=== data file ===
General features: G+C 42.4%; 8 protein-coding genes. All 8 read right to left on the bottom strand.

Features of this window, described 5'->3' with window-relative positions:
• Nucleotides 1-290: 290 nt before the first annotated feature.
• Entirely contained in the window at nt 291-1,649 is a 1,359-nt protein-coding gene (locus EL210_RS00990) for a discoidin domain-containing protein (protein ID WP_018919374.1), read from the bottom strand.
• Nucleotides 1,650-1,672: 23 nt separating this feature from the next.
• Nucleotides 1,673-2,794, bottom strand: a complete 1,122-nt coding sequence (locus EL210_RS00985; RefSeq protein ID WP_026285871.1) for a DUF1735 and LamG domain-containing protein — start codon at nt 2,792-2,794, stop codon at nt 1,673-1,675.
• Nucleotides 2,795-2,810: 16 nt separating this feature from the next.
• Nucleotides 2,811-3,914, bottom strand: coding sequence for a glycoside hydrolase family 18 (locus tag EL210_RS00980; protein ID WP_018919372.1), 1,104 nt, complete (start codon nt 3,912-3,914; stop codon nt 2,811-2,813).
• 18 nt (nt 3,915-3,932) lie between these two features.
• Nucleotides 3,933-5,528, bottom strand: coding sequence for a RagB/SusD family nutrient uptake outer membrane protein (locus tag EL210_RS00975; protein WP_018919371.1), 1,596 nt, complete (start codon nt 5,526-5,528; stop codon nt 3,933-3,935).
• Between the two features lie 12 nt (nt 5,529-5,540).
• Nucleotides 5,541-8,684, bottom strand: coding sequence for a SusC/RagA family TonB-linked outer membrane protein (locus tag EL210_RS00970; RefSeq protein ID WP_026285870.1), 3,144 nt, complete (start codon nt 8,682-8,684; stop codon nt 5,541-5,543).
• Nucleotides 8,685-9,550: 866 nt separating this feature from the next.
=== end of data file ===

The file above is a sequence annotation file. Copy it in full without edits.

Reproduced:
General features: G+C 42.4%; 8 protein-coding genes. All 8 read right to left on the bottom strand.

Features of this window, described 5'->3' with window-relative positions:
• Nucleotides 1-290: 290 nt before the first annotated feature.
• Entirely contained in the window at nt 291-1,649 is a 1,359-nt protein-coding gene (locus EL210_RS00990) for a discoidin domain-containing protein (protein ID WP_018919374.1), read from the bottom strand.
• Nucleotides 1,650-1,672: 23 nt separating this feature from the next.
• Nucleotides 1,673-2,794, bottom strand: a complete 1,122-nt coding sequence (locus EL210_RS00985; RefSeq protein ID WP_026285871.1) for a DUF1735 and LamG domain-containing protein — start codon at nt 2,792-2,794, stop codon at nt 1,673-1,675.
• Nucleotides 2,795-2,810: 16 nt separating this feature from the next.
• Nucleotides 2,811-3,914, bottom strand: coding sequence for a glycoside hydrolase family 18 (locus tag EL210_RS00980; protein ID WP_018919372.1), 1,104 nt, complete (start codon nt 3,912-3,914; stop codon nt 2,811-2,813).
• 18 nt (nt 3,915-3,932) lie between these two features.
• Nucleotides 3,933-5,528, bottom strand: coding sequence for a RagB/SusD family nutrient uptake outer membrane protein (locus tag EL210_RS00975; protein WP_018919371.1), 1,596 nt, complete (start codon nt 5,526-5,528; stop codon nt 3,933-3,935).
• Between the two features lie 12 nt (nt 5,529-5,540).
• Nucleotides 5,541-8,684, bottom strand: coding sequence for a SusC/RagA family TonB-linked outer membrane protein (locus tag EL210_RS00970; RefSeq protein ID WP_026285870.1), 3,144 nt, complete (start codon nt 8,682-8,684; stop codon nt 5,541-5,543).
• Nucleotides 8,685-9,550: 866 nt separating this feature from the next.